Look at the definition of cond probability. We are mostly interested in the continuous case, though the discrete case is *really* clearer than the continuous.
It’s a ratio of one integral over another. Example: Pr(poker card is below 3, given it’s not JQK) is defined as ratio of the 2 probabilities.
I feel often if not always, the numerator integral is being magnified, or scaled up, due to the denominator being smaller than 1.
In the important bivariate case, there’s a 3D pdf surface. Volume under entire surface = 1.0. If we cut vertically at y=3.3, on the cross-section view we get a curve of z vs x, where z is the vertical axis. This curve looks like a density function. We hope total area under this curve = 1.0 but highly unlikely.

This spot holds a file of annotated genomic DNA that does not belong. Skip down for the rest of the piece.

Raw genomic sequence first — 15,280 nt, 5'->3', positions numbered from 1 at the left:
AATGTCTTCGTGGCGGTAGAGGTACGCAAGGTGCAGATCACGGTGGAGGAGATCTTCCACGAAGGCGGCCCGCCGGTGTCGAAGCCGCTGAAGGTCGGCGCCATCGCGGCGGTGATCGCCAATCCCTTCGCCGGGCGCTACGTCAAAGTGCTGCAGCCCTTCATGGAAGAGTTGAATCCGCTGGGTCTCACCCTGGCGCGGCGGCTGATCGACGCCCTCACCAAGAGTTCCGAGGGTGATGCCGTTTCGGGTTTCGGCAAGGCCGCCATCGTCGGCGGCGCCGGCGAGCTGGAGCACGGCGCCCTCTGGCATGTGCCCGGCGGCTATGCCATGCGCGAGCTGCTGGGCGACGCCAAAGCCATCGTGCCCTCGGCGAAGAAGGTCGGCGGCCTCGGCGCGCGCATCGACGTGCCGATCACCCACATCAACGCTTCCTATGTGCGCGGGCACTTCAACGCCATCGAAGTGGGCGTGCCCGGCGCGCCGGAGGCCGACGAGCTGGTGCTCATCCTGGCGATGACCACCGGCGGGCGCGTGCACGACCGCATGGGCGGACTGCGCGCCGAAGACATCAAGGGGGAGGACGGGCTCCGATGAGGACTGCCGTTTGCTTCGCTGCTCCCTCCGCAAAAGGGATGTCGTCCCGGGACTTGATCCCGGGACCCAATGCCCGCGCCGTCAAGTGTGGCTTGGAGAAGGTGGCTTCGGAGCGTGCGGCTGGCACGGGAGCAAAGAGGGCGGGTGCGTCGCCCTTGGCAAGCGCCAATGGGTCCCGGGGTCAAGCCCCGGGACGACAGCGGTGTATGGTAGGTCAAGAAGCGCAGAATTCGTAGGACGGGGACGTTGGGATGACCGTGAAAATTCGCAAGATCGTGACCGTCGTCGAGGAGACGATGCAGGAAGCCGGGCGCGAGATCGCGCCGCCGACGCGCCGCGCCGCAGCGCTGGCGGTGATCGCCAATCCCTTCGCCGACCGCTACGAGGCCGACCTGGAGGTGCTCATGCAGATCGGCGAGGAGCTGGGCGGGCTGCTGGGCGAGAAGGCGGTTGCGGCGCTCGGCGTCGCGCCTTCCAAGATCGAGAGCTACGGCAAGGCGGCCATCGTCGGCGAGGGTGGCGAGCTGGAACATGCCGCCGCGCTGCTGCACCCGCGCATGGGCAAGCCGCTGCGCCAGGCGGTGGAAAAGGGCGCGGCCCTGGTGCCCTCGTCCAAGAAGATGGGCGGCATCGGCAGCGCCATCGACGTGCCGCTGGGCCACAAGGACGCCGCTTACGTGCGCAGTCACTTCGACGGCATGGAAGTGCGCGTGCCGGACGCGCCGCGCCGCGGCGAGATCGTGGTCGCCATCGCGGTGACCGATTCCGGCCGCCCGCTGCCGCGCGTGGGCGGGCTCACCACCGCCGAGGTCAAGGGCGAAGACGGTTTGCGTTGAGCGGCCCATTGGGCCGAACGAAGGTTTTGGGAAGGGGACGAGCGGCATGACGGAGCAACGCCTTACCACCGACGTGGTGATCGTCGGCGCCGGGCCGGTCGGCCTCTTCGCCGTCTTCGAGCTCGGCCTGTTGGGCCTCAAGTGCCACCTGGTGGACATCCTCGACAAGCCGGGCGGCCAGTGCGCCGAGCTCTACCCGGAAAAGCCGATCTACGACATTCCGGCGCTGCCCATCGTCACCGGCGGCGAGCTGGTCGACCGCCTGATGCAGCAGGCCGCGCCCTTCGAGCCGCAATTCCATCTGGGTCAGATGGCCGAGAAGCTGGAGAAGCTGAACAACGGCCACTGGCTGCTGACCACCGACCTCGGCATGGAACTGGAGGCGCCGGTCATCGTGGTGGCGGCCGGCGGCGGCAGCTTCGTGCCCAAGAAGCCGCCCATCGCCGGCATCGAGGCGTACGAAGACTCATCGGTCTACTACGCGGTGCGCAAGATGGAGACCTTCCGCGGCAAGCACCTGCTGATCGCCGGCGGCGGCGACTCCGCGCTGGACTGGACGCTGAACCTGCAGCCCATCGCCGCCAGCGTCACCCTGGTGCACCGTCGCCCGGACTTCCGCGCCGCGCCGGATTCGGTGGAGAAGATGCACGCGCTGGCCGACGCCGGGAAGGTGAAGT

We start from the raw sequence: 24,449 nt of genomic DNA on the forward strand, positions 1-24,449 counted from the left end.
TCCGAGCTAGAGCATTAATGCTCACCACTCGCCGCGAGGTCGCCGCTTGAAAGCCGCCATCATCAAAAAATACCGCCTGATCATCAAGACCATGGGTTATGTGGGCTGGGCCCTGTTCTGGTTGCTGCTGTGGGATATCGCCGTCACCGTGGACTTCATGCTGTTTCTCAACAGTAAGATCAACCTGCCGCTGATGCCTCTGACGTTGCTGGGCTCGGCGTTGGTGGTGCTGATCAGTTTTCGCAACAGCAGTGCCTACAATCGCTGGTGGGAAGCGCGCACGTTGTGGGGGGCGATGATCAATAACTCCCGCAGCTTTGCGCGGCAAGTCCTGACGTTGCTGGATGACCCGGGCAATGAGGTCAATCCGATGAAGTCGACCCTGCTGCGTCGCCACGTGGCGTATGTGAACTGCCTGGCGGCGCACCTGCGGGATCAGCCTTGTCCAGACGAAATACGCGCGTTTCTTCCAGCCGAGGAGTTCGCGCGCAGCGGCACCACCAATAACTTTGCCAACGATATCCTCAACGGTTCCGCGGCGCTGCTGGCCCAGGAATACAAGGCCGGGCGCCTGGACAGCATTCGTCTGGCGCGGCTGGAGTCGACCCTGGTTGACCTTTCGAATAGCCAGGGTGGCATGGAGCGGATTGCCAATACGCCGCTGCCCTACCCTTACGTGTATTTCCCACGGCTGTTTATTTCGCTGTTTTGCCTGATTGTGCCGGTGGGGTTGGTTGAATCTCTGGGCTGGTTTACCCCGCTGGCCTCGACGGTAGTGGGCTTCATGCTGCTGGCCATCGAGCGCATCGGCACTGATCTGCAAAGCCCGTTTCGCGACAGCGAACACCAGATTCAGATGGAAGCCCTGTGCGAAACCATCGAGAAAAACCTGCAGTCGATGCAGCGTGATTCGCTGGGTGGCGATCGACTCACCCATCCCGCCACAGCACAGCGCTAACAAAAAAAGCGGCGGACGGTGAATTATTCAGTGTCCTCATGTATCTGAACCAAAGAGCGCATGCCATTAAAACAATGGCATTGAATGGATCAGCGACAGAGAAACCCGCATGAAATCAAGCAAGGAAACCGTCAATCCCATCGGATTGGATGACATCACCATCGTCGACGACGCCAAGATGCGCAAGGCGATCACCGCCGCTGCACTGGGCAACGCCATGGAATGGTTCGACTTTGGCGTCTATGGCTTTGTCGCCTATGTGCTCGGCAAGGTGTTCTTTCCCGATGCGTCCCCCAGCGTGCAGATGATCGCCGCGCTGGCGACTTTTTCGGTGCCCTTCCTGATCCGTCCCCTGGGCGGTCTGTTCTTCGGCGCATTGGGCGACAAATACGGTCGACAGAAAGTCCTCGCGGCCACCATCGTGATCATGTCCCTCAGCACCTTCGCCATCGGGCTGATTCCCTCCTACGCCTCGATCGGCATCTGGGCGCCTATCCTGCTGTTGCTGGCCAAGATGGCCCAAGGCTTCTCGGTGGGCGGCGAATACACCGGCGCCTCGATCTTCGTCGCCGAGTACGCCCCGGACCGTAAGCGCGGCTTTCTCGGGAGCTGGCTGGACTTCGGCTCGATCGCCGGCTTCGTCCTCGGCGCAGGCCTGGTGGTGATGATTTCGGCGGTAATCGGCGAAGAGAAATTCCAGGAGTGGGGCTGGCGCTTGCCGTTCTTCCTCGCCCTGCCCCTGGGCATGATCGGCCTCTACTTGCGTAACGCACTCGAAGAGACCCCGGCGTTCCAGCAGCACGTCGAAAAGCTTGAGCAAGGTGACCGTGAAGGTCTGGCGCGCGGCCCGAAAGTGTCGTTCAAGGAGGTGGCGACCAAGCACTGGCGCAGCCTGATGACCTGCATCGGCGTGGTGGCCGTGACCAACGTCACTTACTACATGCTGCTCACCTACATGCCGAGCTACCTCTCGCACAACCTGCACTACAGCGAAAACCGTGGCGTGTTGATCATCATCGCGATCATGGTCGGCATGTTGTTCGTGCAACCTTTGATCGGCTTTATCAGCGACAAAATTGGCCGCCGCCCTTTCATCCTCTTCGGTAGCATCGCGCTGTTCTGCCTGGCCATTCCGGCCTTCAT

To get 1.0, we need to scale the curve by something like 1/Pr(Y=3.3). This is correct in the discrete case, but in continuous case, Pr(Y=3.3) is always 0. What we use is f_Y(y=3.3) i.e. the marginal density function, evaluated at y=3.3.